Renee Short, Labour MP for Wolverhampton North East, 1964-87, died in January 2003 aged 86.
Renee Short was born Renee Gill in Leamington Spa in 1916. Her parents were émigré East-European/Jewish, though the young Renee was in fact brought up by her paternal grandparents, who were practicising Anglicans. She was educated at Nottingham Grammar School and Manchester University where she studied literature and languages, particularly French. There she met her future husband, a young Hungarian student who had escaped from Vienna just before the Germans arrived in 1937. Andre Schwartz changed his name to Andrew Short, married Renee in 1940 and went on to became a distinguished civil engineer. He was the rock on which Renee built her political career – a sort of Dennis Thatcher to her. After university she had a career as a freelance journalist – contributing to social services journals and to Tribune – and as a theatrical costumier – running her own stage design business.
A long political apprenticeship began in Hertfordshire where she was a councillor on Hertfordshire and Watford Councils. She unsuccessfully contested St Albans at the 1955 general election and Watford in 1959, as a member of the “Bevanite Second Eleven”, a group which also included Jo Richardson, Russell Kerr and Sheila Wright. In 1964 she won the safe seat of Wolverhampton NE and held this seat for the next 23 years.
In Parliament she specialised in health and social services issues, championing a wide variety of causes: junior hospital doctors, abortion rights and action to combat obesity. She had a great interest in science, notwithstanding her background in the arts, and in later years served as a lay member of the Medical Research Council. Her campaigns on medical matters were recognised by the award of honorary fellowships of both the Royal College of Physicians and the Royal Society of Psychiatrists. She was also, for many years, the National President of both the Nursery Schools Association and the Campaign for Nursery Education.
She was a member of the National Executive Committee of the Party from 1970-81. First elected as hard-left winger, in the Women’s Section, she lost her seat in 1981 when she aligned herself with Michael Foot’s leadership in those difficult times, and was restored to the NEC for a second period from 1983-88,on a rather different political basis to her first term. Her politics were generally regarded as neo-stalinist – in the nicest possible way. She was for 15 years the Chairman of the British GDR Parliamentary Group, and for many years also the Secretary of the British-Soviet Parliamentary Group and President of the British-Romanian Friendship Association. Through these bodies she had extensive contacts and friendships in Eastern Europe and the Soviet Union. She found it difficult to condemn the invasion of Prague in 1968, because of her “love and admiration” of the Soviet Union. It might be argued that her blind spot for the shortcomings of the Soviet Union in part was derived from her abhorrence of fascism in all its forms. The bombing of Guernica, by Nazi Germany’s Condor Legion – one of the greatest atrocities of the Spanish Civil War – took place on 26 April 1937 – her twenty first birthday.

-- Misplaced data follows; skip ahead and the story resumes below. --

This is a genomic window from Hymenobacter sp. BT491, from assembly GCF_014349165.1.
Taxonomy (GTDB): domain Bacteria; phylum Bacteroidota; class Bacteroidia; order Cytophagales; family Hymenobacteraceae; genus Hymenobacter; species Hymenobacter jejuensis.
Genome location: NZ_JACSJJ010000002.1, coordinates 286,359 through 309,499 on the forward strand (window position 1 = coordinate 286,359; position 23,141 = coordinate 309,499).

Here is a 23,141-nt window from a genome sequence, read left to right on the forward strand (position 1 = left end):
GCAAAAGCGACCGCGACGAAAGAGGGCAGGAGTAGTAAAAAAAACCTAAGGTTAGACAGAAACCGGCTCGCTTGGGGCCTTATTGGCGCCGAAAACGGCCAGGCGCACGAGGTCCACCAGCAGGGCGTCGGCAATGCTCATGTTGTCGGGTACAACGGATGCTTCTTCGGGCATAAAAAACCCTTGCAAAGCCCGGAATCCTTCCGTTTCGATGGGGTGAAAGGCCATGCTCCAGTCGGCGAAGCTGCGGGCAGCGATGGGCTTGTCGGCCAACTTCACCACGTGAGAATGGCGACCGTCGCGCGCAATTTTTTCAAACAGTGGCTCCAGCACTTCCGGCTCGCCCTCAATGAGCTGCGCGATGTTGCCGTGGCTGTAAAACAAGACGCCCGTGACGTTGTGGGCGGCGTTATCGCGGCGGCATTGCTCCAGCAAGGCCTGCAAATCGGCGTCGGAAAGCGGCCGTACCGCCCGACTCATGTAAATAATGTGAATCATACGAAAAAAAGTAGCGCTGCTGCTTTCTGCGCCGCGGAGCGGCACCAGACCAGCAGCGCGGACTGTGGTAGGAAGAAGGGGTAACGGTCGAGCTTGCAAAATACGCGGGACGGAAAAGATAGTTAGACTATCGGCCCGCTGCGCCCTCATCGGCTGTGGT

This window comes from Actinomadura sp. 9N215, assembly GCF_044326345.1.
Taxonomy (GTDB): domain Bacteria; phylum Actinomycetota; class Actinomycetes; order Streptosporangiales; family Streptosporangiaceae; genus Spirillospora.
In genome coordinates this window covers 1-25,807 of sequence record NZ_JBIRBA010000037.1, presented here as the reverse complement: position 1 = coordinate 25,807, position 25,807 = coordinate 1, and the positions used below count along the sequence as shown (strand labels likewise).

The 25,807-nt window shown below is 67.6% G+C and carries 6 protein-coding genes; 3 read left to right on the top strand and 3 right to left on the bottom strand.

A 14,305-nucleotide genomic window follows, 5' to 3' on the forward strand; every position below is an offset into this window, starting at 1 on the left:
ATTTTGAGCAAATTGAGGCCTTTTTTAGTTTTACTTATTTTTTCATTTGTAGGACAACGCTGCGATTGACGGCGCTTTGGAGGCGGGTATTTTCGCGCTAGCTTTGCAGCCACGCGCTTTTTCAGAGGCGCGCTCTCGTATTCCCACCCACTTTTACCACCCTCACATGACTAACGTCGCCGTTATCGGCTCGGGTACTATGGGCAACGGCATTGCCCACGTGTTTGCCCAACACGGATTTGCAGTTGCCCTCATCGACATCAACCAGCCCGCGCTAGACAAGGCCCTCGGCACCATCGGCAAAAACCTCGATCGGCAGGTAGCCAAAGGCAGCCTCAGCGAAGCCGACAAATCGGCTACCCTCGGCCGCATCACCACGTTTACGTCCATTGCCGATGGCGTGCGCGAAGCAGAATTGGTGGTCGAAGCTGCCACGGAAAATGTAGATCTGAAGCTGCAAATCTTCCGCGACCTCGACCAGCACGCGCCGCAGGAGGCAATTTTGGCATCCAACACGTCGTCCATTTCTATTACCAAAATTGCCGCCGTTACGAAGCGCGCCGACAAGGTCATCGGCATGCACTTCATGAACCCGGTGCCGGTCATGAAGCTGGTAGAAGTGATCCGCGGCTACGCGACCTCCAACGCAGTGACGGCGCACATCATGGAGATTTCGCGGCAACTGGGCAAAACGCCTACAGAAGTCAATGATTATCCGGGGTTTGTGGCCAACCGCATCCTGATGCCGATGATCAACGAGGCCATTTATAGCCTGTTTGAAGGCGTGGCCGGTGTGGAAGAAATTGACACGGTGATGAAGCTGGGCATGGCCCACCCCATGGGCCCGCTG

Her greatest contribution in Parliament came as the first Chair of the Commons Select Committee on Social Services from1979 until her retirement in 1987 – where her status was close to iconic. She stood down before the 1987 election rather than face a very tough second re-selection battle in Wolverhampton, having only been re-selected by the narrowest of margins prior to 1983. In retirement she maintained her life-long interest in the theatre, as a member of the Round House Theatre Council. She had been Chair of the Theatres’ Advisory Council from 1974-80 and in retirement she served a three-year stint as Chair of the Celebrities Guild.
Oh, and she bred standard poodles and showed them at Crufts.
Alan Howarth, PLP